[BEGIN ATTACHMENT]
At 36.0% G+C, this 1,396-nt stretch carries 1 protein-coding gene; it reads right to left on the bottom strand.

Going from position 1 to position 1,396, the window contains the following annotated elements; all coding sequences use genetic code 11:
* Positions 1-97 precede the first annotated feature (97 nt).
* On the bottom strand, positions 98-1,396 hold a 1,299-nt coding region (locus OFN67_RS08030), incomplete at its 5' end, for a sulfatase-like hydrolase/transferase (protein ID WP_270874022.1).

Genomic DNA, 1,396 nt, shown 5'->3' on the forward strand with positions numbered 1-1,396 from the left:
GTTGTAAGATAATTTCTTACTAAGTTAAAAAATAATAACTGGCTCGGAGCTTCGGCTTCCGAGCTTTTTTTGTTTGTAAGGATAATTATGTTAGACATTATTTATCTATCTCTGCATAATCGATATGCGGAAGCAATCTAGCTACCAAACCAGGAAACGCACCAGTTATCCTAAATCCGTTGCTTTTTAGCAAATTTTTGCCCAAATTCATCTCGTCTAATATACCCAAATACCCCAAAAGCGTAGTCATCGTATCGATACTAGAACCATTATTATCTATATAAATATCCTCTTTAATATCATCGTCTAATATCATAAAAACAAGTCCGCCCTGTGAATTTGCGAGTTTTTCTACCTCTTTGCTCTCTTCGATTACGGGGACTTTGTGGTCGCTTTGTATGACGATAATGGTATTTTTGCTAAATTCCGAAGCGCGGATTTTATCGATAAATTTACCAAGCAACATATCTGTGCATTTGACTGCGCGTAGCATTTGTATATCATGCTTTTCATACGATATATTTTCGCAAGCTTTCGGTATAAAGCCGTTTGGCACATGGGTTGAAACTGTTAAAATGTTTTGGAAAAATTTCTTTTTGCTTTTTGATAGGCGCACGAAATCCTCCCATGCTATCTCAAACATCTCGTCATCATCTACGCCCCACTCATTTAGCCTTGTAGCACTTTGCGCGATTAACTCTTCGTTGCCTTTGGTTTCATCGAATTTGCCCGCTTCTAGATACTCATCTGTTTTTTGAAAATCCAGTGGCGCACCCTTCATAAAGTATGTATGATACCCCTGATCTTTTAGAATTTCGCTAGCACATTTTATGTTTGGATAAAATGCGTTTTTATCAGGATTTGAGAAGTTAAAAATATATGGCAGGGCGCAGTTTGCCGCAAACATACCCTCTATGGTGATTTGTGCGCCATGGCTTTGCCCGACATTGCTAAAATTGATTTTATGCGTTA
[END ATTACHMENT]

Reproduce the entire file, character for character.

At 36.0% G+C, this 1,396-nt stretch carries 1 protein-coding gene; it reads right to left on the bottom strand.

Going from position 1 to position 1,396, the window contains the following annotated elements; all coding sequences use genetic code 11:
* Positions 1-97 precede the first annotated feature (97 nt).
* On the bottom strand, positions 98-1,396 hold a 1,299-nt coding region (locus OFN67_RS08030), incomplete at its 5' end, for a sulfatase-like hydrolase/transferase (protein ID WP_270874022.1).

Genomic DNA, 1,396 nt, shown 5'->3' on the forward strand with positions numbered 1-1,396 from the left:
GTTGTAAGATAATTTCTTACTAAGTTAAAAAATAATAACTGGCTCGGAGCTTCGGCTTCCGAGCTTTTTTTGTTTGTAAGGATAATTATGTTAGACATTATTTATCTATCTCTGCATAATCGATATGCGGAAGCAATCTAGCTACCAAACCAGGAAACGCACCAGTTATCCTAAATCCGTTGCTTTTTAGCAAATTTTTGCCCAAATTCATCTCGTCTAATATACCCAAATACCCCAAAAGCGTAGTCATCGTATCGATACTAGAACCATTATTATCTATATAAATATCCTCTTTAATATCATCGTCTAATATCATAAAAACAAGTCCGCCCTGTGAATTTGCGAGTTTTTCTACCTCTTTGCTCTCTTCGATTACGGGGACTTTGTGGTCGCTTTGTATGACGATAATGGTATTTTTGCTAAATTCCGAAGCGCGGATTTTATCGATAAATTTACCAAGCAACATATCTGTGCATTTGACTGCGCGTAGCATTTGTATATCATGCTTTTCATACGATATATTTTCGCAAGCTTTCGGTATAAAGCCGTTTGGCACATGGGTTGAAACTGTTAAAATGTTTTGGAAAAATTTCTTTTTGCTTTTTGATAGGCGCACGAAATCCTCCCATGCTATCTCAAACATCTCGTCATCATCTACGCCCCACTCATTTAGCCTTGTAGCACTTTGCGCGATTAACTCTTCGTTGCCTTTGGTTTCATCGAATTTGCCCGCTTCTAGATACTCATCTGTTTTTTGAAAATCCAGTGGCGCACCCTTCATAAAGTATGTATGATACCCCTGATCTTTTAGAATTTCGCTAGCACATTTTATGTTTGGATAAAATGCGTTTTTATCAGGATTTGAGAAGTTAAAAATATATGGCAGGGCGCAGTTTGCCGCAAACATACCCTCTATGGTGATTTGTGCGCCATGGCTTTGCCCGACATTGCTAAAATTGATTTTATGCGTTA